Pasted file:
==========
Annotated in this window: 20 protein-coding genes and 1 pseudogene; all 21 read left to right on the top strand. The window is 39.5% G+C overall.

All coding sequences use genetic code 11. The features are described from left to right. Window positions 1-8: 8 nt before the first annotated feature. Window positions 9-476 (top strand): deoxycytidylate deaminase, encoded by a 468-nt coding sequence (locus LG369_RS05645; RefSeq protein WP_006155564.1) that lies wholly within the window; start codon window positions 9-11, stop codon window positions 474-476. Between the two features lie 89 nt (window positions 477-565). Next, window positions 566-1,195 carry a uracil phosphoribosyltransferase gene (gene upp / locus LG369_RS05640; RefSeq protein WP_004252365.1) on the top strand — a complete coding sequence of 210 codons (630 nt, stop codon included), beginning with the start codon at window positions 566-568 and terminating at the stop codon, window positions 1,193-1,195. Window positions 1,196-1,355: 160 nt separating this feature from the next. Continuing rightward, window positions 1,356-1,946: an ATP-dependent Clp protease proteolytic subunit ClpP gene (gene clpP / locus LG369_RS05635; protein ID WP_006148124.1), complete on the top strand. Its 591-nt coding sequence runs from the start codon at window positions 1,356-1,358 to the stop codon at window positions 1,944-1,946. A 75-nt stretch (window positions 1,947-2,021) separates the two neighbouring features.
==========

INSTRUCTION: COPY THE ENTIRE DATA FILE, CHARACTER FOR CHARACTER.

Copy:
Annotated in this window: 20 protein-coding genes and 1 pseudogene; all 21 read left to right on the top strand. The window is 39.5% G+C overall.

All coding sequences use genetic code 11. The features are described from left to right. Window positions 1-8: 8 nt before the first annotated feature. Window positions 9-476 (top strand): deoxycytidylate deaminase, encoded by a 468-nt coding sequence (locus LG369_RS05645; RefSeq protein WP_006155564.1) that lies wholly within the window; start codon window positions 9-11, stop codon window positions 474-476. Between the two features lie 89 nt (window positions 477-565). Next, window positions 566-1,195 carry a uracil phosphoribosyltransferase gene (gene upp / locus LG369_RS05640; RefSeq protein WP_004252365.1) on the top strand — a complete coding sequence of 210 codons (630 nt, stop codon included), beginning with the start codon at window positions 566-568 and terminating at the stop codon, window positions 1,193-1,195. Window positions 1,196-1,355: 160 nt separating this feature from the next. Continuing rightward, window positions 1,356-1,946: an ATP-dependent Clp protease proteolytic subunit ClpP gene (gene clpP / locus LG369_RS05635; protein ID WP_006148124.1), complete on the top strand. Its 591-nt coding sequence runs from the start codon at window positions 1,356-1,358 to the stop codon at window positions 1,944-1,946. A 75-nt stretch (window positions 1,947-2,021) separates the two neighbouring features.